Efforts mount to bring Creative Commons to Hong Kong

So you're a fan of intellectual property innovation and want to bring Creative Commons to Hong Kong. What are your pitches? Exalt the free market and smear Hollywood.

So you're a fan of intellectual property innovation and you want to bring Creative Commons to Hong Kong. What are your pitches? Exalting the free market and smearing Hollywood.

Creative Commons, founded by Stanford law professor Lawrence Lessig, develops licenses that let creators allow or disallow a variety of reuses of the work. It's catchphrase, if it has one, is "Some Rights Reserved."

Will Creative Commons make it to Hong Kong? Creative Commons / Sinobyte

Teams of lawyers have adapted these licenses to more than 40 national jurisdictions, including mainland China, but the Hong Kong efforts are still under way.

Rebecca MacKinnon--an excellent media blogger, an assistant professor at Hong Kong University, and a member of CC's Hong Kong team--writes in her blog about the progress of the Hong Kong effort. She also recounts two arguments for CC in Hong Kong:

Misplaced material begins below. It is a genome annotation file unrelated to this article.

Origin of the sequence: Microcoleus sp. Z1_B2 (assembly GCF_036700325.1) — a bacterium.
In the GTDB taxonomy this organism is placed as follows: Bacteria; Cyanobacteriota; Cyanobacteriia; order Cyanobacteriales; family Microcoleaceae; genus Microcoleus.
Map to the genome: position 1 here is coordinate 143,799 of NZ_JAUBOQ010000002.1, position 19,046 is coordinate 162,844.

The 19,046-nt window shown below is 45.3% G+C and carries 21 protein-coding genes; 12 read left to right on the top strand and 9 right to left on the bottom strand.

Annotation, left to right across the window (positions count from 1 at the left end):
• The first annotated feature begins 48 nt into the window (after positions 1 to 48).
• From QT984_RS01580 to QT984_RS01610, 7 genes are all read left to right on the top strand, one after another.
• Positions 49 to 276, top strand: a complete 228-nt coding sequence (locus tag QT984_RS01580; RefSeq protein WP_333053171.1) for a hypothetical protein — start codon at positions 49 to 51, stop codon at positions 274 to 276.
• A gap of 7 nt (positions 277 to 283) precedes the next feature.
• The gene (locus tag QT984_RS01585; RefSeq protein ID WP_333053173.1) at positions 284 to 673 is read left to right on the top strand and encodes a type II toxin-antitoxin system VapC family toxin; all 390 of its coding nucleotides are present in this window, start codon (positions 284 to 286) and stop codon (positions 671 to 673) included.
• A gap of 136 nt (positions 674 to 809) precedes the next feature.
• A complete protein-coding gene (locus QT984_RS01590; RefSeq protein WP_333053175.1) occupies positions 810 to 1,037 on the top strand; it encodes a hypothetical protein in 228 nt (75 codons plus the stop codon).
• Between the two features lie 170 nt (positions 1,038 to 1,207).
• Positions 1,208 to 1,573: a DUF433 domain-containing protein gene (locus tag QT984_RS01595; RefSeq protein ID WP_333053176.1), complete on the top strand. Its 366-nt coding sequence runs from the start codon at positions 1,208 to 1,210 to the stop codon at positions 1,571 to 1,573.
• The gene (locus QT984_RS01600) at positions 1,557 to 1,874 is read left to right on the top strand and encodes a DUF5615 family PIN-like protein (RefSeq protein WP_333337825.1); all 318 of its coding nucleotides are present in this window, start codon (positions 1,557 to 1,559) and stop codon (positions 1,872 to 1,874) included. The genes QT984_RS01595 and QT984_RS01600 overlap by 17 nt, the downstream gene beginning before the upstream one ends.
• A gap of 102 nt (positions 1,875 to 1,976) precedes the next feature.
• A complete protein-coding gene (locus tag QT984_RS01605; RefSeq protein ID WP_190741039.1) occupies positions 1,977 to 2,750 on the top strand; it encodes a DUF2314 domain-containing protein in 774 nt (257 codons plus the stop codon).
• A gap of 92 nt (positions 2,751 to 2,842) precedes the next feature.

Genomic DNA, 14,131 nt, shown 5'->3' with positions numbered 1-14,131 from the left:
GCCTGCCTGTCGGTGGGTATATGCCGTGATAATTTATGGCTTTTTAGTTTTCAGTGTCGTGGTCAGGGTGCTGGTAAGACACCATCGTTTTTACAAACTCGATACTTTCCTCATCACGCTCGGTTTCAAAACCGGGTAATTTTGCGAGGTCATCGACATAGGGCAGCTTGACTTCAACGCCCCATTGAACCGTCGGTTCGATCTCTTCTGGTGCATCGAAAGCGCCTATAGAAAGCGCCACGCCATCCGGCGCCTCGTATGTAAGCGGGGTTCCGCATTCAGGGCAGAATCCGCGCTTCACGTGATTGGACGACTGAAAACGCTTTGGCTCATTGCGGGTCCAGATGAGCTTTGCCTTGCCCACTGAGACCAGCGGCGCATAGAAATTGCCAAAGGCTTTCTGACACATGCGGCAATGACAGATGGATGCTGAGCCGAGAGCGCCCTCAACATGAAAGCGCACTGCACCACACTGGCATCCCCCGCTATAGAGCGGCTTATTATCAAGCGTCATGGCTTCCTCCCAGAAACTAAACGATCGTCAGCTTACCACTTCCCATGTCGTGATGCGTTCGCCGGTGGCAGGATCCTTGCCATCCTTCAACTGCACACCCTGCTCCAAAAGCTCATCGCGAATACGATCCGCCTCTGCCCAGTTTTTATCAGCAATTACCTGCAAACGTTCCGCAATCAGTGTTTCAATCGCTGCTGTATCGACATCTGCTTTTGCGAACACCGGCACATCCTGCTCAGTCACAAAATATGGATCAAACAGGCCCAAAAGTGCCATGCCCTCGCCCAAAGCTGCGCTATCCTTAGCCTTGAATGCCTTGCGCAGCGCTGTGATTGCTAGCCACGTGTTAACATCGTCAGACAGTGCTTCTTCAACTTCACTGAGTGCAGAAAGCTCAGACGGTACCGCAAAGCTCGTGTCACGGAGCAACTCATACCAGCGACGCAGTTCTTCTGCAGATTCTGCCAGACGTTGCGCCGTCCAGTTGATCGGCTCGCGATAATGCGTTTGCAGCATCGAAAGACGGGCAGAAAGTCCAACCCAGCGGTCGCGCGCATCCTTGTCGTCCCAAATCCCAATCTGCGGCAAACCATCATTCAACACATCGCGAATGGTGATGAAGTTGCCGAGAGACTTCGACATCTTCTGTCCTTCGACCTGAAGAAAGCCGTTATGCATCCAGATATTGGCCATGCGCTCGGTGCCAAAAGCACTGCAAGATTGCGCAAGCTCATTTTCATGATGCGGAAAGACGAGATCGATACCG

The first is from Pindar Wong, an ICANN board member who founded Hong Kong's first ISP:

...Hong Kong is one of the freest economies in the world. So let the market decide. The Creative Commons license should be there by default. Once it's there, then we can start doing things that are very interesting...This is a starting point not an ending point.

The second from Joi Ito, chair of CC's board and a longtime media blogger:

What's really a pity is that this Hollywood regime is infecting other governments into thinking that by having a strong copyright regime they will encourage the content business. When in fact by encouraging the amateur business, they may sell more video cameras and televisions and network connections and bandwidth, and we would probably make a lot more money supporting the sharing economy in Asia than we would trying to build a Hollywood inside Hong Kong.

I am a supporter (and a user, at my other site) of CC. I'm hoping it gets up and running in Hong Kong's legal structure sooner rather than later.

About the author

    Formerly a journalist and consultant in Beijing, Graham Webster is a graduate student studying East Asia at Harvard University. At Sinobyte, he follows the effects of technology on Chinese politics, the environment, and global affairs. He is a member of the CNET Blog Network, and is not an employee of CNET. Disclosure.

     

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